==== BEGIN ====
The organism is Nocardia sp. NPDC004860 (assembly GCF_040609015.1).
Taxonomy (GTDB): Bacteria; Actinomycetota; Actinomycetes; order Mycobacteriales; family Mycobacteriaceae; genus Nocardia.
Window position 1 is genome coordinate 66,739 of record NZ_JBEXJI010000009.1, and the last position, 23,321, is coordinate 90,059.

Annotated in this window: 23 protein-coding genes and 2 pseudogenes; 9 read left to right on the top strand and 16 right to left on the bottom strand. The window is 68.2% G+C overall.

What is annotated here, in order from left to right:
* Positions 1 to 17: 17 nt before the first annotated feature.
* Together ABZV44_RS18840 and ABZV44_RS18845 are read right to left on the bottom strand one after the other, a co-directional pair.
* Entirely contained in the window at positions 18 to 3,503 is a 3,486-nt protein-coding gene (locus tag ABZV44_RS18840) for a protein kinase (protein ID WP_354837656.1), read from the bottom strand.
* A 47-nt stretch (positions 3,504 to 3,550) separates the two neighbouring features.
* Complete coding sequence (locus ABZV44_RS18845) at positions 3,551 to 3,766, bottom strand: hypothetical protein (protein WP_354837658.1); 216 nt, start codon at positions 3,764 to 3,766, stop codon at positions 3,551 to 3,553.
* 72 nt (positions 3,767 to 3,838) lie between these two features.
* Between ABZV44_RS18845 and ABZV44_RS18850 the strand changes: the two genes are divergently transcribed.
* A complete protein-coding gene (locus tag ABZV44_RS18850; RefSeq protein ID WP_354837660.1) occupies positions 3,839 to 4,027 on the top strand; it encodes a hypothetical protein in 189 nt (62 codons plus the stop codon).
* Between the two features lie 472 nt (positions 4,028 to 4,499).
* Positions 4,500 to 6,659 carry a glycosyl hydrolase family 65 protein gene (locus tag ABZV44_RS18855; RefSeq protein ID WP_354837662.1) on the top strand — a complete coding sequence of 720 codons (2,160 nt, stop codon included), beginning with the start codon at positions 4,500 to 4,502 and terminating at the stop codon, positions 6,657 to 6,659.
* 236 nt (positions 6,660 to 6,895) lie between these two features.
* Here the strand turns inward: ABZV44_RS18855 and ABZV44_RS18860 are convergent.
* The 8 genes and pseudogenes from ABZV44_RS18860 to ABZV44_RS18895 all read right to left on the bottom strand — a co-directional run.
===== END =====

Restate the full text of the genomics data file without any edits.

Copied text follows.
The organism is Nocardia sp. NPDC004860 (assembly GCF_040609015.1).
Taxonomy (GTDB): Bacteria; Actinomycetota; Actinomycetes; order Mycobacteriales; family Mycobacteriaceae; genus Nocardia.
Window position 1 is genome coordinate 66,739 of record NZ_JBEXJI010000009.1, and the last position, 23,321, is coordinate 90,059.

Annotated in this window: 23 protein-coding genes and 2 pseudogenes; 9 read left to right on the top strand and 16 right to left on the bottom strand. The window is 68.2% G+C overall.

What is annotated here, in order from left to right:
* Positions 1 to 17: 17 nt before the first annotated feature.
* Together ABZV44_RS18840 and ABZV44_RS18845 are read right to left on the bottom strand one after the other, a co-directional pair.
* Entirely contained in the window at positions 18 to 3,503 is a 3,486-nt protein-coding gene (locus tag ABZV44_RS18840) for a protein kinase (protein ID WP_354837656.1), read from the bottom strand.
* A 47-nt stretch (positions 3,504 to 3,550) separates the two neighbouring features.
* Complete coding sequence (locus ABZV44_RS18845) at positions 3,551 to 3,766, bottom strand: hypothetical protein (protein WP_354837658.1); 216 nt, start codon at positions 3,764 to 3,766, stop codon at positions 3,551 to 3,553.
* 72 nt (positions 3,767 to 3,838) lie between these two features.
* Between ABZV44_RS18845 and ABZV44_RS18850 the strand changes: the two genes are divergently transcribed.
* A complete protein-coding gene (locus tag ABZV44_RS18850; RefSeq protein ID WP_354837660.1) occupies positions 3,839 to 4,027 on the top strand; it encodes a hypothetical protein in 189 nt (62 codons plus the stop codon).
* Between the two features lie 472 nt (positions 4,028 to 4,499).
* Positions 4,500 to 6,659 carry a glycosyl hydrolase family 65 protein gene (locus tag ABZV44_RS18855; RefSeq protein ID WP_354837662.1) on the top strand — a complete coding sequence of 720 codons (2,160 nt, stop codon included), beginning with the start codon at positions 4,500 to 4,502 and terminating at the stop codon, positions 6,657 to 6,659.
* 236 nt (positions 6,660 to 6,895) lie between these two features.
* Here the strand turns inward: ABZV44_RS18855 and ABZV44_RS18860 are convergent.
* The 8 genes and pseudogenes from ABZV44_RS18860 to ABZV44_RS18895 all read right to left on the bottom strand — a co-directional run.